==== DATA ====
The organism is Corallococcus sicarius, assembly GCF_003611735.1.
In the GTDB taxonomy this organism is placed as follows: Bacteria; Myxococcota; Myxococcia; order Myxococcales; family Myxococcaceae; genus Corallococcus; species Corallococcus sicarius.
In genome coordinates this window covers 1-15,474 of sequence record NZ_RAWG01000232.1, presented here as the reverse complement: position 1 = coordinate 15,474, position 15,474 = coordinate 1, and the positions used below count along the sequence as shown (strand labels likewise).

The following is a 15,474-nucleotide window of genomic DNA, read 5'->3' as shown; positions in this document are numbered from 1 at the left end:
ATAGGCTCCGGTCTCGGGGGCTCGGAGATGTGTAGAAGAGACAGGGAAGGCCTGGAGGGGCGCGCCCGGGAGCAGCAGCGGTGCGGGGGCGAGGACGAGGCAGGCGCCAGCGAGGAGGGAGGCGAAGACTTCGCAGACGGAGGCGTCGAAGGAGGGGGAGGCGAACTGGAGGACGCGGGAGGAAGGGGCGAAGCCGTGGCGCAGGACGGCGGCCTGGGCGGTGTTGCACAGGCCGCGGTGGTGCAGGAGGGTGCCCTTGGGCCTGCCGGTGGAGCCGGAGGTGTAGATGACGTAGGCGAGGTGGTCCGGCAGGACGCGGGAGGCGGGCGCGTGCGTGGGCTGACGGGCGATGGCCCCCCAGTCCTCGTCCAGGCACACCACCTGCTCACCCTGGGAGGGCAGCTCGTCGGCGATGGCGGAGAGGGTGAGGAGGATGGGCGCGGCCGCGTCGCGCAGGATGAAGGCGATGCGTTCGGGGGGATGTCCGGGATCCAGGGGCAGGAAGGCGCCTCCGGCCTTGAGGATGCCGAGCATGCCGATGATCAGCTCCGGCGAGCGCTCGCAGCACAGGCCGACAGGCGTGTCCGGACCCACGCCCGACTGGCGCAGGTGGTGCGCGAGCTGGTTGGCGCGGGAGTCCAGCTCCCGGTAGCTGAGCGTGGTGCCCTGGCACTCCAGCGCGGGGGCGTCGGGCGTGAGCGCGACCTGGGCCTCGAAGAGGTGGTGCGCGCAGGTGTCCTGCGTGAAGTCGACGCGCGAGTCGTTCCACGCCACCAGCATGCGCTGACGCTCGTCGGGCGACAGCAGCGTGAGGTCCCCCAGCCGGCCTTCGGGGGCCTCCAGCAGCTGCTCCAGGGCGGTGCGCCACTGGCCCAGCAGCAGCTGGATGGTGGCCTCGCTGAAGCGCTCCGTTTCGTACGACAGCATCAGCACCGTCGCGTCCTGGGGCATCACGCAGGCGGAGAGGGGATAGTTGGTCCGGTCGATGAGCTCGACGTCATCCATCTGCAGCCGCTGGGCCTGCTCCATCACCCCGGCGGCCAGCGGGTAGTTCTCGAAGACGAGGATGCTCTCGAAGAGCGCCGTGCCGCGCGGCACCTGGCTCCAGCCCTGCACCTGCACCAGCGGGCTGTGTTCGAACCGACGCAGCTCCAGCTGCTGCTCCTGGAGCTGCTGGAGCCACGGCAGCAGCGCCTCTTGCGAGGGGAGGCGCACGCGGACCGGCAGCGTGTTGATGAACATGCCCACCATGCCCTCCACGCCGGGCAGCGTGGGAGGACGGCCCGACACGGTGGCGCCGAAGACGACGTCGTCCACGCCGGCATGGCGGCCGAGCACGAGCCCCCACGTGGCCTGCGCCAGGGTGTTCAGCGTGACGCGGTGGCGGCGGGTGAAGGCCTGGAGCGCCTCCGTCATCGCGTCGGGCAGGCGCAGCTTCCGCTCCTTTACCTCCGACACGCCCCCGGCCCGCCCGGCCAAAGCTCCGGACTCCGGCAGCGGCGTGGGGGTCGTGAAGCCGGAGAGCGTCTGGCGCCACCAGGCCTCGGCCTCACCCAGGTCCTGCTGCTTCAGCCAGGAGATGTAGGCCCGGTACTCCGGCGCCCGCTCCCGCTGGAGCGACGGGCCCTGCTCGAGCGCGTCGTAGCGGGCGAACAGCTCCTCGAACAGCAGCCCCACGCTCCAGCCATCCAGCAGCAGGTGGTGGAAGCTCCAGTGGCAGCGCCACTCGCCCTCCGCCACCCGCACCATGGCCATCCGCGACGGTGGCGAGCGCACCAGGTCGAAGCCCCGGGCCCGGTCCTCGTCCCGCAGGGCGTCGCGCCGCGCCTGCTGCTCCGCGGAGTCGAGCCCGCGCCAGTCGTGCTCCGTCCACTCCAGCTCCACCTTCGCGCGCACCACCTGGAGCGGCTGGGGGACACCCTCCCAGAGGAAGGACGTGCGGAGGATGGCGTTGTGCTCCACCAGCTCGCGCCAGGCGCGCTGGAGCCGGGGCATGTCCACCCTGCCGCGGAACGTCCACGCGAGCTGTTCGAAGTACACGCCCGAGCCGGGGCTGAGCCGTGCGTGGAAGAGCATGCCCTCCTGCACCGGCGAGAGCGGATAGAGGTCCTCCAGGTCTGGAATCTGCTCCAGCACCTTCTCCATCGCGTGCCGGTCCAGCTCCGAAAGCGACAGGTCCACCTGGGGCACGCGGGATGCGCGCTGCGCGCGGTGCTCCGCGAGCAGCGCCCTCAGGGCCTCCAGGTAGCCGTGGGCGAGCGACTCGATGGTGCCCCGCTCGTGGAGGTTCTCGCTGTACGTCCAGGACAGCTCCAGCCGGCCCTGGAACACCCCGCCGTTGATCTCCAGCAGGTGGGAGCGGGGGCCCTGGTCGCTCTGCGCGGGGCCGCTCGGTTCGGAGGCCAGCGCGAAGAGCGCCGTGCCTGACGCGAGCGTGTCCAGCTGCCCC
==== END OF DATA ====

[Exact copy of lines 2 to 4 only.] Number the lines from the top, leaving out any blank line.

In the GTDB taxonomy this organism is placed as follows: Bacteria; Myxococcota; Myxococcia; order Myxococcales; family Myxococcaceae; genus Corallococcus; species Corallococcus sicarius.
In genome coordinates this window covers 1-15,474 of sequence record NZ_RAWG01000232.1, presented here as the reverse complement: position 1 = coordinate 15,474, position 15,474 = coordinate 1, and the positions used below count along the sequence as shown (strand labels likewise).

The following is a 15,474-nucleotide window of genomic DNA, read 5'->3' as shown; positions in this document are numbered from 1 at the left end: